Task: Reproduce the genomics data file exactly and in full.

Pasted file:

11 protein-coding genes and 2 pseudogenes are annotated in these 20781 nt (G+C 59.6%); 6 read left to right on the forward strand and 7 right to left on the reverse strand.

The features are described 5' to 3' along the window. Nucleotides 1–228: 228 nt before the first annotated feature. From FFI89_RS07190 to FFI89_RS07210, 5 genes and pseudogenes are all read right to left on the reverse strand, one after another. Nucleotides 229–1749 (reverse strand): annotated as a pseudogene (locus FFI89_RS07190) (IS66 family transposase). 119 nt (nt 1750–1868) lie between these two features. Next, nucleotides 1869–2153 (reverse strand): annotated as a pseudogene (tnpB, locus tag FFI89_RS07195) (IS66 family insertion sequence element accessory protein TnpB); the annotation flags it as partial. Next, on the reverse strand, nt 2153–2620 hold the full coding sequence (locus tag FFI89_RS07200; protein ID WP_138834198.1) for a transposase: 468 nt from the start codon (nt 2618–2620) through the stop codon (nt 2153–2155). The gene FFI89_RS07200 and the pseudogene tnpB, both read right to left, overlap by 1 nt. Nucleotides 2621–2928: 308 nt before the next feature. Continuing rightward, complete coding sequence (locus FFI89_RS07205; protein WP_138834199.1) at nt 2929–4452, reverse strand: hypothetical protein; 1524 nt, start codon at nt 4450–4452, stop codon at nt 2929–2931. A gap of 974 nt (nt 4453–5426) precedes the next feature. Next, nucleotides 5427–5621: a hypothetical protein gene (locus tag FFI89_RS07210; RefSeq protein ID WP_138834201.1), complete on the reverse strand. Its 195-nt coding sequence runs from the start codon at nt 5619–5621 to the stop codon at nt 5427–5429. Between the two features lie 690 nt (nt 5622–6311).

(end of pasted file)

11 protein-coding genes and 2 pseudogenes are annotated in these 20781 nt (G+C 59.6%); 6 read left to right on the forward strand and 7 right to left on the reverse strand.

The features are described 5' to 3' along the window. Nucleotides 1–228: 228 nt before the first annotated feature. From FFI89_RS07190 to FFI89_RS07210, 5 genes and pseudogenes are all read right to left on the reverse strand, one after another. Nucleotides 229–1749 (reverse strand): annotated as a pseudogene (locus FFI89_RS07190) (IS66 family transposase). 119 nt (nt 1750–1868) lie between these two features. Next, nucleotides 1869–2153 (reverse strand): annotated as a pseudogene (tnpB, locus tag FFI89_RS07195) (IS66 family insertion sequence element accessory protein TnpB); the annotation flags it as partial. Next, on the reverse strand, nt 2153–2620 hold the full coding sequence (locus tag FFI89_RS07200; protein ID WP_138834198.1) for a transposase: 468 nt from the start codon (nt 2618–2620) through the stop codon (nt 2153–2155). The gene FFI89_RS07200 and the pseudogene tnpB, both read right to left, overlap by 1 nt. Nucleotides 2621–2928: 308 nt before the next feature. Continuing rightward, complete coding sequence (locus FFI89_RS07205; protein WP_138834199.1) at nt 2929–4452, reverse strand: hypothetical protein; 1524 nt, start codon at nt 4450–4452, stop codon at nt 2929–2931. A gap of 974 nt (nt 4453–5426) precedes the next feature. Next, nucleotides 5427–5621: a hypothetical protein gene (locus tag FFI89_RS07210; RefSeq protein ID WP_138834201.1), complete on the reverse strand. Its 195-nt coding sequence runs from the start codon at nt 5619–5621 to the stop codon at nt 5427–5429. Between the two features lie 690 nt (nt 5622–6311).